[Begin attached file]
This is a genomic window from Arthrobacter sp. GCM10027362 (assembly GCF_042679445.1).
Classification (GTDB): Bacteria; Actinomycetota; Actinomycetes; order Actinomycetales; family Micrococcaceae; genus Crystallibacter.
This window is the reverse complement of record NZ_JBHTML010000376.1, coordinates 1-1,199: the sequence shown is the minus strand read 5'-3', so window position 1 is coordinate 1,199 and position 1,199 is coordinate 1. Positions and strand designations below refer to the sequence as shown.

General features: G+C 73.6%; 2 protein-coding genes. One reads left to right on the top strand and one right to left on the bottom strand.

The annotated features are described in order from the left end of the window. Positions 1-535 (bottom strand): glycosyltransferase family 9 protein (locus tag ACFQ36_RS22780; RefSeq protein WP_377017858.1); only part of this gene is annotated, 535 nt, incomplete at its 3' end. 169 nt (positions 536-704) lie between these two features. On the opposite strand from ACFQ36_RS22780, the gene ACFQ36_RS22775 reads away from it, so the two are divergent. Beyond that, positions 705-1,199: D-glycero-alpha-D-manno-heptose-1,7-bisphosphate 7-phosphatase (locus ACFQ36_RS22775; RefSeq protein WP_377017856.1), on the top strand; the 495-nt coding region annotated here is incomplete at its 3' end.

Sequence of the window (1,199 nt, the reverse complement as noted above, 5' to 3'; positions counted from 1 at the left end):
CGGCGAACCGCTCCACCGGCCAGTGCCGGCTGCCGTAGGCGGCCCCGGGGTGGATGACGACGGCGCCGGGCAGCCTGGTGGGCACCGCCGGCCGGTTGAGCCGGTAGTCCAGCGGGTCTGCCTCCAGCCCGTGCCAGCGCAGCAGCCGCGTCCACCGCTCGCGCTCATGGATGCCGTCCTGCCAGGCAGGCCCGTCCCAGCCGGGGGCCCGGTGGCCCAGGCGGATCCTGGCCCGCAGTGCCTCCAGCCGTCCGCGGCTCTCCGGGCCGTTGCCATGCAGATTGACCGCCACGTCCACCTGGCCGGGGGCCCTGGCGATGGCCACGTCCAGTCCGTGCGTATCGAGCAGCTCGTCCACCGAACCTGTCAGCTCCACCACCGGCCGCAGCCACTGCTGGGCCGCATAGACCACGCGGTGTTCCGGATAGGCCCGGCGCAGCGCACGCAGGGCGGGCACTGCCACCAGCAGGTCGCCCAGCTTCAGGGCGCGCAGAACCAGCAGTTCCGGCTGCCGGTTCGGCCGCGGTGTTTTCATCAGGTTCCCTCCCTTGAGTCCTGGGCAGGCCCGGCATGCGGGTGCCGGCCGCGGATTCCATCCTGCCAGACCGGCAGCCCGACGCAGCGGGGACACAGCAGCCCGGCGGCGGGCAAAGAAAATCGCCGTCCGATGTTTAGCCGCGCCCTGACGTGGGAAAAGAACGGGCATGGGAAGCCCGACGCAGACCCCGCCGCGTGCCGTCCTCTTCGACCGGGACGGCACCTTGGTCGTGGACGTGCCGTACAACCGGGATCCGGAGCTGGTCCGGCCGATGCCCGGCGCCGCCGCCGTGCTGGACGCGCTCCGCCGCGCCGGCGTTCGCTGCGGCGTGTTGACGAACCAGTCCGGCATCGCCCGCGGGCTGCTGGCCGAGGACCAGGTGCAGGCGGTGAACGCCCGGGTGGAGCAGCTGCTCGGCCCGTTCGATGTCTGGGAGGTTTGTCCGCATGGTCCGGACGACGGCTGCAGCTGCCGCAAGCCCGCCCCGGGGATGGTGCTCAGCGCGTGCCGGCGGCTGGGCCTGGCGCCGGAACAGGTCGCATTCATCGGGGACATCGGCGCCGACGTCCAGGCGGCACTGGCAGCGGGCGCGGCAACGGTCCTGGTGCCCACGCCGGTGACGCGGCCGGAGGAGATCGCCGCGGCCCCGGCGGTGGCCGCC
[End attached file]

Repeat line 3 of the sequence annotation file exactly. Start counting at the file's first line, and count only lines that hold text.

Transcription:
This window is the reverse complement of record NZ_JBHTML010000376.1, coordinates 1-1,199: the sequence shown is the minus strand read 5'-3', so window position 1 is coordinate 1,199 and position 1,199 is coordinate 1. Positions and strand designations below refer to the sequence as shown.